Romney’s troubles are symbolized by the fact that the most passionate policy difference between the two parties is health-care reform—and, of course, Romney’s key legislative accomplishment as governor was to implement just such a plan. The only way to square that circle is to attack "Obamacare," promise to repeal it on day one and act exasperated when anyone brings up the logical inconsistency, or asks what exactly would take its place. Problem solved?
Likewise, a look back at the GOP primary shows that Romney’s new policies—like his tax plan—were put forward in reaction to other candidates gaining traction. Politics is driving policy in the Romney camp more than personal conviction.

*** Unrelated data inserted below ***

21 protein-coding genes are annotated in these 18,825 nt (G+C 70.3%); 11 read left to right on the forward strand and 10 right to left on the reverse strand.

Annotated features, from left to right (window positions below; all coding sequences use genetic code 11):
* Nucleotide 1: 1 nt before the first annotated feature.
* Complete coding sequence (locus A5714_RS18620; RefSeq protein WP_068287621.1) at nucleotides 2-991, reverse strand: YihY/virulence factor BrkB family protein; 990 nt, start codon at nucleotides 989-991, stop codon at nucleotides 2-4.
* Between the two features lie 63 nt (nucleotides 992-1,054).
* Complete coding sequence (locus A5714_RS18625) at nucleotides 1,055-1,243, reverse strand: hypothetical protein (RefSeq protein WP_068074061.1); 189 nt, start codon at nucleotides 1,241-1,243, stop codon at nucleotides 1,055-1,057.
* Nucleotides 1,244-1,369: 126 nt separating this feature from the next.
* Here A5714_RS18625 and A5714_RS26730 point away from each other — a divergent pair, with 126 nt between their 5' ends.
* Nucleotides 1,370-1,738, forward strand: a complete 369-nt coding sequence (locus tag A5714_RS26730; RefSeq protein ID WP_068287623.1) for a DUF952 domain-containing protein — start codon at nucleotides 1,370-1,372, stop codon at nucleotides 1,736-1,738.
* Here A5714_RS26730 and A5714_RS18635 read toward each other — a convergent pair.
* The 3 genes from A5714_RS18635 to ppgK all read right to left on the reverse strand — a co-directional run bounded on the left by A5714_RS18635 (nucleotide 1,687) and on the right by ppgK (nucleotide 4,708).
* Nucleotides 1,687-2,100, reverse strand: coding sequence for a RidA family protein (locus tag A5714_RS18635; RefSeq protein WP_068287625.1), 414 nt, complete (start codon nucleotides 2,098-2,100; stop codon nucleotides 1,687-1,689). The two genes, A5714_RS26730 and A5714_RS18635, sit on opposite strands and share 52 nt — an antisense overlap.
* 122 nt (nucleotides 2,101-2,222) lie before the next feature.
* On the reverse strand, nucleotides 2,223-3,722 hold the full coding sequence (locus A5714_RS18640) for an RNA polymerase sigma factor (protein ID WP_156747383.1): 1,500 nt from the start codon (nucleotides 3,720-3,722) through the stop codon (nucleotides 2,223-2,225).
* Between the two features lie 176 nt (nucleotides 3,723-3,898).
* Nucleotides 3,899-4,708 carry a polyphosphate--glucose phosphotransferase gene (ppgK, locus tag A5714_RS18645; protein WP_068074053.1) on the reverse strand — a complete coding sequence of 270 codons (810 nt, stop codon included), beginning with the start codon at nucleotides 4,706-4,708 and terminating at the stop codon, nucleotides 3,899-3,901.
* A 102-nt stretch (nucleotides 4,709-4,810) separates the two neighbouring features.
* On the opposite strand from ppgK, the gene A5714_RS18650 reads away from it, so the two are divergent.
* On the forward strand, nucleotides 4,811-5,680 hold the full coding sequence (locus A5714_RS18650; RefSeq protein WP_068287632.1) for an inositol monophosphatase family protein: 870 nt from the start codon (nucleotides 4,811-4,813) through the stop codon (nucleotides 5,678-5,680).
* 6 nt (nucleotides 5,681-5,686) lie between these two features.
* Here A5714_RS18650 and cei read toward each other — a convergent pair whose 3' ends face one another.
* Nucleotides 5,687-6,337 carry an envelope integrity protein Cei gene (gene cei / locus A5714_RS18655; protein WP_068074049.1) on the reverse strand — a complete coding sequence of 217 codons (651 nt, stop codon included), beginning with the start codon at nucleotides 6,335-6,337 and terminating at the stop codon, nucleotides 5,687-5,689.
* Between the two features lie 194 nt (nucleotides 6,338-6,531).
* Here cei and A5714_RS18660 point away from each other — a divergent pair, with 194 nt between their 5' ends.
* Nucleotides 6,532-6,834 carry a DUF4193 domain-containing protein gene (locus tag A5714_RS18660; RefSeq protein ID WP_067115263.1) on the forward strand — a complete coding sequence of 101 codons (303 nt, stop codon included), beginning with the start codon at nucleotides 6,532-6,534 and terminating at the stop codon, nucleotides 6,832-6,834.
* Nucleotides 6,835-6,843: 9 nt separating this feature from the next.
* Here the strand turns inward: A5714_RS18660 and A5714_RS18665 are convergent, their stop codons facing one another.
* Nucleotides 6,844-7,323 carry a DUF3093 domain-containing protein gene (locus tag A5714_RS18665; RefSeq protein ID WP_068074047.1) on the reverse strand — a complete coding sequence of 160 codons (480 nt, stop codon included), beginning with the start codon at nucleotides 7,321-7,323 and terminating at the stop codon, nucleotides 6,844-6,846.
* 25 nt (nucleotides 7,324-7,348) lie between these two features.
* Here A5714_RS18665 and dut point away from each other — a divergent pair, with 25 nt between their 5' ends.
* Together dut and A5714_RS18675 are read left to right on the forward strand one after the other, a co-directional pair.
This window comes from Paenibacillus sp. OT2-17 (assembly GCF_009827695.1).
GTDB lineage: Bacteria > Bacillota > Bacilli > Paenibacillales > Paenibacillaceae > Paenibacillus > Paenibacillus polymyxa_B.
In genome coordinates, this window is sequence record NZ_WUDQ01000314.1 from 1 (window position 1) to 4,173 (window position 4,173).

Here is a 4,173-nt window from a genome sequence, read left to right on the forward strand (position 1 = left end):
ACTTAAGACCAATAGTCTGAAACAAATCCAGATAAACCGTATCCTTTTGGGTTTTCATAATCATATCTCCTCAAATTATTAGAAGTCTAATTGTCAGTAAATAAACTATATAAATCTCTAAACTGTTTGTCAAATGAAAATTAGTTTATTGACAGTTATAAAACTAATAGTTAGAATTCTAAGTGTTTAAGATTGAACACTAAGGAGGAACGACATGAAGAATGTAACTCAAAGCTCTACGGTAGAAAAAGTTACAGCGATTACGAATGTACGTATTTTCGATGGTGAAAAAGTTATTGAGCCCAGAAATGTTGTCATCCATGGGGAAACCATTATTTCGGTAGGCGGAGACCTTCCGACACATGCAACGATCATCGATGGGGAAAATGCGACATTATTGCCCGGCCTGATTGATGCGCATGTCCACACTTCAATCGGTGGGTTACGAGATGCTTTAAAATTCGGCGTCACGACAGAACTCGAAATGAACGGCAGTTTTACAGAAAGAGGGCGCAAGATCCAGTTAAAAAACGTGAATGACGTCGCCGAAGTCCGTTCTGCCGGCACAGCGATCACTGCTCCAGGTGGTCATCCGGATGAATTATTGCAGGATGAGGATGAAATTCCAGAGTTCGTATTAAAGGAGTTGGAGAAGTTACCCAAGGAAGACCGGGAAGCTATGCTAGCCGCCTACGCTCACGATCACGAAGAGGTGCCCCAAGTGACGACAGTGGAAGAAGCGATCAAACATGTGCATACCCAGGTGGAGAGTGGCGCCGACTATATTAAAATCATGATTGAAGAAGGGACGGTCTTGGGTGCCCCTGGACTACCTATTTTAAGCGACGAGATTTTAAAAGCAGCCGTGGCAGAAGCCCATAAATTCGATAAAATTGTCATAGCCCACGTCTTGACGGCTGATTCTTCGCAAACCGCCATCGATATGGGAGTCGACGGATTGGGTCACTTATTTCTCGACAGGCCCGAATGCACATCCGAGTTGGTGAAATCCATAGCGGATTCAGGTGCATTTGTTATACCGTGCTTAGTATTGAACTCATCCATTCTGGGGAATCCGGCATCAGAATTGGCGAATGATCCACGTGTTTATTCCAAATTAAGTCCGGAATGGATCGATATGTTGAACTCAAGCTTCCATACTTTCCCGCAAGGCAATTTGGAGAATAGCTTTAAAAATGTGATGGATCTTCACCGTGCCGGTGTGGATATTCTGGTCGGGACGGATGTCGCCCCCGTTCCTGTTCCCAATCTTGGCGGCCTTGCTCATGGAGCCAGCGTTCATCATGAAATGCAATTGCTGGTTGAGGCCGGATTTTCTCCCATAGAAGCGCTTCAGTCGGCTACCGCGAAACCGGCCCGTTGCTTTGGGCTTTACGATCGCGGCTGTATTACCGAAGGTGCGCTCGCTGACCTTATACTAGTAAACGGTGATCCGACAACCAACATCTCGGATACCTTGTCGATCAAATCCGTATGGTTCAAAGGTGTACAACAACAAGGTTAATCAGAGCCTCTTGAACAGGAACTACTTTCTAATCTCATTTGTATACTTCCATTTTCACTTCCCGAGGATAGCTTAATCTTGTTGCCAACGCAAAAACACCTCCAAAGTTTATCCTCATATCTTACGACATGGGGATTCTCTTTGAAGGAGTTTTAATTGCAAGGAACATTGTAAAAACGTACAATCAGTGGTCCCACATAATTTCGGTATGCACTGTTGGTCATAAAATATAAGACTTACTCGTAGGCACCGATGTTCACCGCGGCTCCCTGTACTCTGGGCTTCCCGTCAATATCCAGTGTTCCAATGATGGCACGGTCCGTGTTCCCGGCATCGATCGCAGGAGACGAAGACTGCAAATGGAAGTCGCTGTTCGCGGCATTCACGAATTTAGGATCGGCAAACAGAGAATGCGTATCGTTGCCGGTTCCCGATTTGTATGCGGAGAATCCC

The core policy pitch of the Romney campaign is fiscal responsibility, and the slogan “we have a moral responsibility not to spend more than we take in” is at the top of every policy page of the campaign website. But in an essay titled “How I’ll Tackle Spending, Debt” it’s evident that Romney’s plan doesn’t even begin to add up. He offers a list of base-pleasing spending cuts to “Obamacare,” Amtrak, the National Endowment for the Arts, Title X Family Planning and “ending foreign aid to countries that oppose America’s interests.”
Well, we did the math and even with the most extensive cuts in these areas, Romney would cut about $102 billon from our $15 trillion debt. And even that commitment to fiscal conservatism takes a hit over on the national-security-policy page, where Romney promises to block any scheduled sequestration defense cuts and instead pledges to make military spending 4 percent of GDP—which would increase the budget by some $112 billion. In other words, his spending pledge would negate all the spending cuts he’s pledged to make.
So we’re back to baseline. It’s just shuffling the chairs on the deck of the Titanic, in this case to please the defense-contractor lobby.